What one thing can you say yes to that will help you stretch?

3. Intentional Self-Reflection – take some ‘Me’ timewoman looking intentionally forward as a super hero

Self-reflection is part of intentional learning. It’s crucial to developing self-awareness. While there are many ways to practice self-reflection, and any place is an excellent place to start, I’ve discovered it’s important to stretch beyond generics and the obvious when practicing leadership self-reflection. Try asking yourself these 5 self-reflection questions to improve your leadership. Rather than ask what am I grateful for today, ask what truly frustrated and surprised me this week? Where did I fail? How long has it been since you said yes to yourself? Yes, I feel sad, tired, and content. Yes, I hear my body telling me I need to rest. You can find several reflection toolkits here from The University of Edinborough. Self-reflection can be a humbling and inspirational process. It leads to deeper self-awareness and understanding. It reveals where you need to be more curious and open and where you need to step outside your comfort zone.

Self-Reflection Bonus Tip: Turn off the tech!

Last year my optometrist prescribed dry eye relief and computer glasses. My eyes were exhausted from virtual work. The screen would blur, and I couldn’t read anything magnified less than 200%. He sternly recommended I ‘turn off the tech’ for an hour daily. I started taking my horses for trail walks. We saunter around the neighborhood together with no specific goals except to neighbor watch, stretch our legs, and hang out. I found myself welcoming the sense of freedom and relief I experienced away from electronic devices. The fresh air and companionship with my horses rest my eyes and gives me a burst of renewed focus and energy when I get back to my office. While it may be unrealistic for leaders to forgo technology entirely these days, I really encourage you to take a short digital detox from technology each day. Step away from your computer screen(s), shut down your cell phone(s), take off your tracking devices, and don’t watch TV. Stroll down the hallway and talk to someone. Take a real lunch break. Go for a walk and window shop or exercise your pet. Hold a magazine or book and read it. Weed your garden. These breaks can help you refocus on the meaningful things happening in your life away from your many screens. Intentional learning, practice, and reflection are essential skills in emotional intelligence development.  They help us deepen our self-awareness, strengthen our resiliency and adaptability, and gain a more empathetic understanding of those we lead. Please don’t hesitate to connect if you’re looking for new leadership insights.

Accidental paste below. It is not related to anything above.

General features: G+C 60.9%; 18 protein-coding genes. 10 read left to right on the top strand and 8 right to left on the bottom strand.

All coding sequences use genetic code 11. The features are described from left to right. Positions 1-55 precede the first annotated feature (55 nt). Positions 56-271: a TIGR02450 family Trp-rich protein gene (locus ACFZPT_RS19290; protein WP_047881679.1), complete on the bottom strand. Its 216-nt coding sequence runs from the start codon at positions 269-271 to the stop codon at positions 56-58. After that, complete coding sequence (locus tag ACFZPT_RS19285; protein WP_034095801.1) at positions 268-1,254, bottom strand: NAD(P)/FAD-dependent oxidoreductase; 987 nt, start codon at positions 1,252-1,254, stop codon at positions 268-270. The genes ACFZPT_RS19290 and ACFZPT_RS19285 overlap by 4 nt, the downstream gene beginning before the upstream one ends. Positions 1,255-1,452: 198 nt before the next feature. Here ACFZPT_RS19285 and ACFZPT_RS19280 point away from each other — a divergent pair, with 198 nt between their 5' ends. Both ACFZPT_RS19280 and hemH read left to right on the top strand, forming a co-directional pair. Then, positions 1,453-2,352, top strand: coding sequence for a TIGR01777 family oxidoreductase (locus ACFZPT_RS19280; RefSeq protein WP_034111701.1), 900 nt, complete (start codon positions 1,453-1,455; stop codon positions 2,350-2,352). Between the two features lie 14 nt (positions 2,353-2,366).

Request an intentional leadership session

Want to schedule a session for intentional leadership coaching with Amanda Madorno? Call Amanda at (425) 488-7747 or send an email.